After nearly a 12-month forced hiatus from racing – a break that mentally seems infinitely longer than that – due to medical struggles that I have documented ad nauseum, I finally returned to racing this weekend at Ironman 70.3 Muskoka. And despite a day that proved to be the most difficult day of racing in my life – my lack of training (having only one 3-week training block since the end of my medical treatment) and absence of race sharpness obviously playing a significant role in that – I managed to pull out a podium finish in 3rd place and nab the fastest run split on the day as well.
All told, I am a bit disappointed with my performance in a couple of areas during the race. But to go through the spring and summer that I have had and be unsatisfied with a podium finish in my first race back would be a big mistake, so I am very pleased. In terms of performance, there was more that I could do (and will do), but I was more than happy with my mental approach and continued focus on a rough day of swimming, biking and running.
My nutrition report for the race is as follows:
For my dinner the night before the race, I am generally most concerned with calorie intake. As a bigger athlete (6 ft. 3 in. and 170 lbs.) with a fast metabolism, my success on race day is largely determined not necessarily by “what” I eat the day before but “how much.”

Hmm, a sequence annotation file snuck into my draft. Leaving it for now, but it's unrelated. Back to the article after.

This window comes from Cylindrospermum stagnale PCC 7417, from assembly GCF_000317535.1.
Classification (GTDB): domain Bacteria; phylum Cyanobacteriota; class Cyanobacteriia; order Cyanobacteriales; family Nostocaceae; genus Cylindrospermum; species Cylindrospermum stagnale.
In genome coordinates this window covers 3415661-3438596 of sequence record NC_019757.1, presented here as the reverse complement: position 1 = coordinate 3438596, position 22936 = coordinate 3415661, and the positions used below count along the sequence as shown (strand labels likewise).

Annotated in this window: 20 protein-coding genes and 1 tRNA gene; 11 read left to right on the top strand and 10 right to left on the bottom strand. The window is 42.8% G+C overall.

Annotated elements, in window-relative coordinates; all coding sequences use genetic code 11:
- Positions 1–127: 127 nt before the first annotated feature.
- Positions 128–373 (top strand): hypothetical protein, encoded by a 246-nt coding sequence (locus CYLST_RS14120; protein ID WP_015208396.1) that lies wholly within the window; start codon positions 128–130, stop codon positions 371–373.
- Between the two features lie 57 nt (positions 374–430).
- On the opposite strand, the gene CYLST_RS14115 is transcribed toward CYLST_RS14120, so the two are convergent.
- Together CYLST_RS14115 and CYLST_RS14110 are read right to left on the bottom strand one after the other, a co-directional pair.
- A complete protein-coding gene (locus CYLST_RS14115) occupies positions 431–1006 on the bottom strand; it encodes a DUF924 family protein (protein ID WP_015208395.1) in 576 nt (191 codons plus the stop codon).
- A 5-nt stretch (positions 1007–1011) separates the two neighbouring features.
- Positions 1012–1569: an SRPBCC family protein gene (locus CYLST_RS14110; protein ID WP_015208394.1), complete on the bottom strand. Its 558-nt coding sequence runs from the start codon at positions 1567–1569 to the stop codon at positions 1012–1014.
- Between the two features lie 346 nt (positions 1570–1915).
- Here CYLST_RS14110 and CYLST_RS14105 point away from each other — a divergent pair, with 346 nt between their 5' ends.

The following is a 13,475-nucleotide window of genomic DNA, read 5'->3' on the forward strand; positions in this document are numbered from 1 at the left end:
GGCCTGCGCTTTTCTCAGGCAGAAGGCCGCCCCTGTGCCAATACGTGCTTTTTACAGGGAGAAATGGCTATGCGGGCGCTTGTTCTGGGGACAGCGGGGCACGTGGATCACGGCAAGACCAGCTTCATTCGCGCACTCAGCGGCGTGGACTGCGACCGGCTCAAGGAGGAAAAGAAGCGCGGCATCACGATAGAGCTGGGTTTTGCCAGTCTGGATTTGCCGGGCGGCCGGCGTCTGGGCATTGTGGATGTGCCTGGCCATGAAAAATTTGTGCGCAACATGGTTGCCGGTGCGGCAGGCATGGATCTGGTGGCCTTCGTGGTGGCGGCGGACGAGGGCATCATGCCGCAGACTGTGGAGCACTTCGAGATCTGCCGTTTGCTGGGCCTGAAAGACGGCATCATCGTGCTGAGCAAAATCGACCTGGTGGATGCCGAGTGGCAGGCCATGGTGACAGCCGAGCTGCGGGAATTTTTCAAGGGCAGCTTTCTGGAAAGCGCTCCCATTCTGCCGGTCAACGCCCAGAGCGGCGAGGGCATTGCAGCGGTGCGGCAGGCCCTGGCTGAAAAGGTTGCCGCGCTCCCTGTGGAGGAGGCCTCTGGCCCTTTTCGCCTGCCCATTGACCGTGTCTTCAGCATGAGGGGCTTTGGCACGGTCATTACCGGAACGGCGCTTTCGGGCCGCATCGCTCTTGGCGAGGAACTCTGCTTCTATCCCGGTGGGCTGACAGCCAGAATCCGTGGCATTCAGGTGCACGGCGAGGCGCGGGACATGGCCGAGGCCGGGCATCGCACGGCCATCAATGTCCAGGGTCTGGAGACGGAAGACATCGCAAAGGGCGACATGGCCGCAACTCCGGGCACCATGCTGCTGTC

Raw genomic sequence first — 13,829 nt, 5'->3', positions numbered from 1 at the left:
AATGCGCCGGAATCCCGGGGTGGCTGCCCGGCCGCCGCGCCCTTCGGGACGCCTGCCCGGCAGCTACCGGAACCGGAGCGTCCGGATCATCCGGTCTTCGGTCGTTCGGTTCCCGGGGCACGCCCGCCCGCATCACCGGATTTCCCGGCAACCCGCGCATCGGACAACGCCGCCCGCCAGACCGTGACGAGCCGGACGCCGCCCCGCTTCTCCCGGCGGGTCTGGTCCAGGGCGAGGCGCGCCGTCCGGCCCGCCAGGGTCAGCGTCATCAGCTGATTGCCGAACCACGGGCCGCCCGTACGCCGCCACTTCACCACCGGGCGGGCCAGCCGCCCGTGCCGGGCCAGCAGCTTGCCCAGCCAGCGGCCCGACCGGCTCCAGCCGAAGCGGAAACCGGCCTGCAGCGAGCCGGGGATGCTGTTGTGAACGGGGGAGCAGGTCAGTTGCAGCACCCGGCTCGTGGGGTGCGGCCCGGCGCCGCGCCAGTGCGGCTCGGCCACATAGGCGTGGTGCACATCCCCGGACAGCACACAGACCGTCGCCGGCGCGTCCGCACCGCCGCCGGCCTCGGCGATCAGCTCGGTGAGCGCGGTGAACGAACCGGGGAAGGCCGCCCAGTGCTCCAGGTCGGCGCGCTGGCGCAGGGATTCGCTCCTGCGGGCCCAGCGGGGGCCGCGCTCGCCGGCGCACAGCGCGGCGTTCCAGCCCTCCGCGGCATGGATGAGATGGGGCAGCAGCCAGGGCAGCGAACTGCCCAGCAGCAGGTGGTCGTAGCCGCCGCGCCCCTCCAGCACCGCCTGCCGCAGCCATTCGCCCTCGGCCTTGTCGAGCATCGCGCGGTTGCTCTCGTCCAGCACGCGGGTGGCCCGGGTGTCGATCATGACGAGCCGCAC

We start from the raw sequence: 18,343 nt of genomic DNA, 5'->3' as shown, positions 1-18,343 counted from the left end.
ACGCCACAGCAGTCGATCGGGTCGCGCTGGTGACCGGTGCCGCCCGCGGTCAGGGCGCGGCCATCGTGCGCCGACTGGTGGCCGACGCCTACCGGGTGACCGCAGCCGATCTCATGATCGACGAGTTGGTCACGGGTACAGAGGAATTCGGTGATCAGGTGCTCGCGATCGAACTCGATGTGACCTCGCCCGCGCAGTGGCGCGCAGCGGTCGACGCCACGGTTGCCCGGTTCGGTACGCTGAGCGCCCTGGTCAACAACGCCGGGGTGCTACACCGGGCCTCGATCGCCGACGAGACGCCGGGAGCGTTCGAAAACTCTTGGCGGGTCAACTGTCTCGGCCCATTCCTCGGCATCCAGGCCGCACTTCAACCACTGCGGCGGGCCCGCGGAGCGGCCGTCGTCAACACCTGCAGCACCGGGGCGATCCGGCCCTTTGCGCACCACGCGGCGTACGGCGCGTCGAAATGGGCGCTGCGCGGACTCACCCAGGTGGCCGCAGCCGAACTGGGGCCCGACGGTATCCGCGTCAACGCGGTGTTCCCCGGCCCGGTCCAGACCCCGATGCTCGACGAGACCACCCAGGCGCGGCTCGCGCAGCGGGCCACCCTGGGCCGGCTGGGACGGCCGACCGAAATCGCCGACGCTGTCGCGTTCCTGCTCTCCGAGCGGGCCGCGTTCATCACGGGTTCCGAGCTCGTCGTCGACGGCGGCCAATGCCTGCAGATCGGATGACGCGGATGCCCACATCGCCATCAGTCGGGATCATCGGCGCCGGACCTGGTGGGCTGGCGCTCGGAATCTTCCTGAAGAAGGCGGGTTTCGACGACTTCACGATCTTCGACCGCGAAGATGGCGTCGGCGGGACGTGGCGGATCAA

That doesn’t mean that I don’t focus on eating high-quality, nutrient dense foods, however. But when push comes to shove, I will eat what is necessary to reach my calorie needs. And as a general rule, I focus on eating very well during the morning and afternoon on the day before the race – with lots of lean protein, whole grains, fruits & vegetables, EFS electrolyte drink and one serving of First Endurance Ultragen Orange Creamsicle after my morning race-prep workouts – and then eat whatever my body craves for dinner at that particular time.
One plate of loaded chicken nachos
- grilled chicken
- red & green peppers
- black beans
- sour cream & salsa
Grilled Chicken Souvlaki Platter
- 2 skewers of grilled chicken
- 1.5 cups rice
- 2 cups Greek salad w/onions, cucumbers, olives & feta cheese
After a larger-than-normal dinner, I generally feel that my glycogen stores are pretty well replenished and focus on a smaller, high-quality breakfast simply to top off those stores. I do not like to eat a significant amount of calories at breakfast mostly due to the fact that I enjoy my sleep the night before a race and do not want to wake up 3 hours in advance of the race in order to properly digest a larger meal. Instead, I will eat a smaller, nutrient-dense meal about 1.5 hours before the race.
- 1 cup slow-cooked oats
- 1 serving Dr. Mercola Pure Power Protein
- ¼ cup blueberries
- 1 banana
24 oz. EFS Electrolyte Drink (Orange)
After breakfast, I generally do not consume anything additional until I get on the bike during the race. I prefer to swim with a relatively empty stomach, which allows me to better handle the anticipation and nerves that generally precede a race.